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Cost and Management Accounting

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Cost & Management Accounting (MGT-402)
VU
LESSON # 44 & 45
DECISION MAKING
CHOICE OF PRODUCT (PRODUCT MIX) DECISIONS
Introduction
One of the more common decision-making problems is a situation where there are not enough
resources to meet the potential sales demand, and so a decision has to be made about what mix of
products to produce, using what resources there are as effectively as possible.
A limiting factor could be sales if there is a limit to sales demand but any one of the organization's
resources (labor, materials and so on) may be insufficient to meet the level of production
demanded. It is assumed in limiting factor accounting that management wishes to maximize profit
and that profit will be maximized when contribution is maximized (given no change in fixed cost
expenditure incurred). In other words, marginal costing ideas are applied.
Contribution will be maximized by earning the biggest possible contribution from each unit of
limiting factor. For example if grade A labor is the limiting factor, contribution will e maximized by
earning the biggest contribution from each hour of grade A labor worked.
The limiting factor decision therefore invoices the determination of the contribution earned by
each different product from each unit of the limiting factor.
Example: Limiting Factor
AB Ltd makes two products, the Ay and the Be. Unit variable costs are as follows.
Ay
Be
Rs.
Rs.
Direct Materials
1
3
Direct Labor (Rs. 3 per hour)
6
3
1
Variable Overhead
1
8
7
The sales price per unit is Rs. 14 per Ay and Rs. 11 per Be. During July 20X2 the available direct
labor is limited to 8,000 hours. Sales demand in July is expected to be 3,000 units for Ays and 5,000
units for Bes.
Required:
Determine the profit-maximizing production mix, assuming that monthly fixed costs are Rs.
20,000, and that opening stocks of finished goods and work in progress are nil.
Solution:
Step 1. Confirm that the limiting factor is something other than sales demand.
Ays
Bes
Total
Labor hours per unit
2hrs
1hr
Sales demand
3,000 units
5,000 units  8,000hrs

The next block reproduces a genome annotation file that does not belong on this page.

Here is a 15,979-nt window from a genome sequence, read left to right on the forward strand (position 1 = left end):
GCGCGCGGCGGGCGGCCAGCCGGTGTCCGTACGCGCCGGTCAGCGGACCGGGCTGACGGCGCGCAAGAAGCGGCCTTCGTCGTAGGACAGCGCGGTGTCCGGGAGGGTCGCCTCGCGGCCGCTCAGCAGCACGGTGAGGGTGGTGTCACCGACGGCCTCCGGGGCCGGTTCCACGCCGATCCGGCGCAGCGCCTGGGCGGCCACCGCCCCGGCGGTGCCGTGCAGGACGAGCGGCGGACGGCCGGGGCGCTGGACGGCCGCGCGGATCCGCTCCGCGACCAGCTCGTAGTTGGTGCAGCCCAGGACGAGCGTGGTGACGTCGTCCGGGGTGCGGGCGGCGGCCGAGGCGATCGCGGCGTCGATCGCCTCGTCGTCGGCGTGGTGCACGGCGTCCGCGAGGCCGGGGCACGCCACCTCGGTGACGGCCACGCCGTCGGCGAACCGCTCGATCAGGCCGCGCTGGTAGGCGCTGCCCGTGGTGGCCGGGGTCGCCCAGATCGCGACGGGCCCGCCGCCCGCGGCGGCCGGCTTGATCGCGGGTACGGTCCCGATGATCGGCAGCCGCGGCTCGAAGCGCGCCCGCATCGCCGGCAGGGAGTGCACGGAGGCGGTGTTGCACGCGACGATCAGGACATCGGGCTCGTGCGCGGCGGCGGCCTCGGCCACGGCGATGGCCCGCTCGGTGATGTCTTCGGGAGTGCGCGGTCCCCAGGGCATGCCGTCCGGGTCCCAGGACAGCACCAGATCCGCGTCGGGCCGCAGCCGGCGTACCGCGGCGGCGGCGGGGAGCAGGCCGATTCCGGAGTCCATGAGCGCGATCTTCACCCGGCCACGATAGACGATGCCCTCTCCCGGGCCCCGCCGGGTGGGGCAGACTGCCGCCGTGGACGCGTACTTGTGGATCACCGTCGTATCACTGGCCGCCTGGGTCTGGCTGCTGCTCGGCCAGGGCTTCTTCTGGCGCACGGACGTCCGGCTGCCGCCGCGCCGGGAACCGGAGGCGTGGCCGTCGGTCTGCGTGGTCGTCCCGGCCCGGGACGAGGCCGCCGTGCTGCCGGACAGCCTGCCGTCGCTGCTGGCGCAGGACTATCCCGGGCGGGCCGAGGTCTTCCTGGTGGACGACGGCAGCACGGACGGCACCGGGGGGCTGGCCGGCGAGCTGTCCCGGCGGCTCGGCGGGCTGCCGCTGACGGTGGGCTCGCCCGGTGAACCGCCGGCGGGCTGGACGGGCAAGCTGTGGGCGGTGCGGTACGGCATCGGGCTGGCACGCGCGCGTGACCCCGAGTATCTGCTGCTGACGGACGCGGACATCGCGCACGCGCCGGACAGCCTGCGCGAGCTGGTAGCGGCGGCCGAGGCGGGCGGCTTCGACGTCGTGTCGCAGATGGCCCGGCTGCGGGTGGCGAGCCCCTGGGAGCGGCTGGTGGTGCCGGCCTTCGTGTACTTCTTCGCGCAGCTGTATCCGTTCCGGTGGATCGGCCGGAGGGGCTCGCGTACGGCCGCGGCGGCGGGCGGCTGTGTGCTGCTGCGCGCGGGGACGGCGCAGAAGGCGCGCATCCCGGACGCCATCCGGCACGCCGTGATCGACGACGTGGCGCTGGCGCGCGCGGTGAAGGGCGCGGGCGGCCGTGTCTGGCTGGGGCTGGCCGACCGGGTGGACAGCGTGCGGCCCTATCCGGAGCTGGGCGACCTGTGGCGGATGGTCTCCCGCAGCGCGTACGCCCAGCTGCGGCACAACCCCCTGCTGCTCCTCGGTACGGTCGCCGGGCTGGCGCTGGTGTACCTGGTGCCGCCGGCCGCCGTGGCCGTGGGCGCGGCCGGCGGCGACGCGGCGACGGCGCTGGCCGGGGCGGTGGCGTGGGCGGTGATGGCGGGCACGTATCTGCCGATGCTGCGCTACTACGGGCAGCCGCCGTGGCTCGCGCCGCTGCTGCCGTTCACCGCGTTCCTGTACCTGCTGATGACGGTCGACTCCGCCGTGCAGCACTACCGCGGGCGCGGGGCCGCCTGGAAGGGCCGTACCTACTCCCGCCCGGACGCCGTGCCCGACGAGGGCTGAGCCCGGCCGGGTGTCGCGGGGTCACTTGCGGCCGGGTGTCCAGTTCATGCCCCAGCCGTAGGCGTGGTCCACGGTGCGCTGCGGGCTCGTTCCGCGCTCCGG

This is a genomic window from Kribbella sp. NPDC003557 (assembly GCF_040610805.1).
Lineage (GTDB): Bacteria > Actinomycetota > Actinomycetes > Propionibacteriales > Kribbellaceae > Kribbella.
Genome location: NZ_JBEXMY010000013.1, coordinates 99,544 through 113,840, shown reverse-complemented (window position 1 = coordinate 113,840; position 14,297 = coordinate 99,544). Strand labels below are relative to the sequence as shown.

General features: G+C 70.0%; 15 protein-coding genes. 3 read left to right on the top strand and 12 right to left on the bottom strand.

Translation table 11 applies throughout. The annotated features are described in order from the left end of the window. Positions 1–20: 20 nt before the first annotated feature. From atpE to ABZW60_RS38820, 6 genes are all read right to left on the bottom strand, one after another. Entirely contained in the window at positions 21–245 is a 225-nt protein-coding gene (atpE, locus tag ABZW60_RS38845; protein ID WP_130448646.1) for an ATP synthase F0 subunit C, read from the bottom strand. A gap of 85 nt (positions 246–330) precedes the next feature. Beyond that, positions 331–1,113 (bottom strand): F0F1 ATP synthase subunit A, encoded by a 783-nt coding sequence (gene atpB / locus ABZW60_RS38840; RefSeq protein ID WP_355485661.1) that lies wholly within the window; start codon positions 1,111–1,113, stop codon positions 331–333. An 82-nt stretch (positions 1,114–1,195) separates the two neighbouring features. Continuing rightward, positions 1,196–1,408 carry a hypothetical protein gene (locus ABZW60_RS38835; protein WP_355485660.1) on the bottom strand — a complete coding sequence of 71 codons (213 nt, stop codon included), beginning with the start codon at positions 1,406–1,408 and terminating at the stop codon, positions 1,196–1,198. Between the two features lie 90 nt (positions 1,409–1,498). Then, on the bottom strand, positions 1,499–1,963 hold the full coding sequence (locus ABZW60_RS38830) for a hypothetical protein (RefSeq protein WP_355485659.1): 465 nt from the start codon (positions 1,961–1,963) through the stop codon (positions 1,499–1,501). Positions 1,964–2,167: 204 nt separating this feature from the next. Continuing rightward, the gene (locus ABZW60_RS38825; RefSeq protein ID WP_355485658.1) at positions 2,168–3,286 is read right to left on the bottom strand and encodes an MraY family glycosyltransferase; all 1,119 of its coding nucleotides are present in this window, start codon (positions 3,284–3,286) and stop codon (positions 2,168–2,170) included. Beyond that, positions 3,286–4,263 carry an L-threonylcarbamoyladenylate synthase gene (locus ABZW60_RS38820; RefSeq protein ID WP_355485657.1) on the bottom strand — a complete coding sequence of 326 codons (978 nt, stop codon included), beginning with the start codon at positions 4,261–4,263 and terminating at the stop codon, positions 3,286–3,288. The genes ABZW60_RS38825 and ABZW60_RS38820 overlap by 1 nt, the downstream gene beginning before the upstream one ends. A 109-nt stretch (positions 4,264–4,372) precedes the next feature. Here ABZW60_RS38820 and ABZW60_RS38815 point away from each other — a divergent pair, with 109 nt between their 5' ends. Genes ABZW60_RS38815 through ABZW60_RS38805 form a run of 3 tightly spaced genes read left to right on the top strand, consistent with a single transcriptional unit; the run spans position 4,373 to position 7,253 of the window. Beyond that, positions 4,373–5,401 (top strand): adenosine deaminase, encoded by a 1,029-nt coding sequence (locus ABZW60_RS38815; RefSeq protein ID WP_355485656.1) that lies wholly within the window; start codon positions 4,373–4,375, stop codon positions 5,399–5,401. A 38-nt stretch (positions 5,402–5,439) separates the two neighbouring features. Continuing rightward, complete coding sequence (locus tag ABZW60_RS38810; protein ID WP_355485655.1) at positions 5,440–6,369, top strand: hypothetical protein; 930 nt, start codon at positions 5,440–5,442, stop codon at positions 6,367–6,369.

Labor hours needed
6,000 hrs
5,000 hrs
11,000hrs
Labor hours available
Shortfall
3,000hrs
Labor is the limiting factor on production.
Step 2. Identify the contribution earned by each product per unit of limiting factor that is
per labor hour worked.
241
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Cost & Management Accounting (MGT-402)
VU
Ays
Bes
Rs.
Rs.
Sales price
14
11
Variable Cost
8
7
Unit contribution
6
4
Labor hours per unit
2 hrs
1
hrs
Contribution per labor hour (=unit of limiting factor)
Rs. 3
Rs. 4
Although Ays have a higher unit contribution than Bes, two Bes can be made in the time it takes to
make one Ay. Because labor is in short supply it is more profitable to make Bes than Ays.
Step 3. Determine the optimum production plan. Sufficient Bes will be made ot meet the full sales
demand, and the remaining labor hours available will then be used to make Ays.
(a).
Hours
Hours
Priority
of
Product
Demand
required
available
manufacture
1st
Bes
5,000
5,000
5,000
2nd
Ays
3,000
6,000
3,000 (bal)
11,000
8,000
(b).
Hours
Contribution
Product
Units
Total
needed
per unit
Rs.
Rs.
Bes
5,000
5,000
4
20,000
Ays
1,500
3,000
6
9,000
8,000
29,000
Less fixed costs
20,000
Profit
9,000
In conclusion
a. Unit contribution is not the correct way to decide priorities.
b. Labor hours are the scarce resources, and therefore contribution per labor is the correct
way to decide priorities.
The Be earns Rs. 4 contribution per labor hour, and the Ay earns Rs. 3 contribution per
labor hour. Bes therefore make more profitable use of the scarce resource, and should be
manufactured first.